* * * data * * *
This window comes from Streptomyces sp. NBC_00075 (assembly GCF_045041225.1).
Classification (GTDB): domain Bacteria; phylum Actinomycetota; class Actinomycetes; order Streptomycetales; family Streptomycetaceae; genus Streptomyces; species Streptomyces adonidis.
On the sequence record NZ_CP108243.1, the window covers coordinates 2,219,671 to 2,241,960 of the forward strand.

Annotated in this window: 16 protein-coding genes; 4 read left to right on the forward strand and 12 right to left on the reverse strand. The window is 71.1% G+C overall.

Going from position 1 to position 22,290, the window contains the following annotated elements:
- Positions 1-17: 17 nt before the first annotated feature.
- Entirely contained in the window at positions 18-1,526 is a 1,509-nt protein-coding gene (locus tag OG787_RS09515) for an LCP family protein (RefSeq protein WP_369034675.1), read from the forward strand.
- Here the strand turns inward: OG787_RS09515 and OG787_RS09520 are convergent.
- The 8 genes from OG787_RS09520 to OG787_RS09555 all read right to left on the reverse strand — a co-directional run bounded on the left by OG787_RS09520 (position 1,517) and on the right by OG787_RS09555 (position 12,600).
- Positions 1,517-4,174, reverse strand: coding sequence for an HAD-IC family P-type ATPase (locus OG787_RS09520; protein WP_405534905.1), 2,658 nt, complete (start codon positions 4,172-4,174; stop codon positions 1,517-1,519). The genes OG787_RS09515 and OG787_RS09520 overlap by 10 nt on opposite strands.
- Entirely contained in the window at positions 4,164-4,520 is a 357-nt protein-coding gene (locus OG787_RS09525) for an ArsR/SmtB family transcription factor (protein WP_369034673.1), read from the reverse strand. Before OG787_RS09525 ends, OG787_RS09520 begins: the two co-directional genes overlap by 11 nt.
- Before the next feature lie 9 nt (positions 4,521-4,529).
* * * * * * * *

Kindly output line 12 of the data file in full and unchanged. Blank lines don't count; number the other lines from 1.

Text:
- Before the next feature lie 9 nt (positions 4,521-4,529).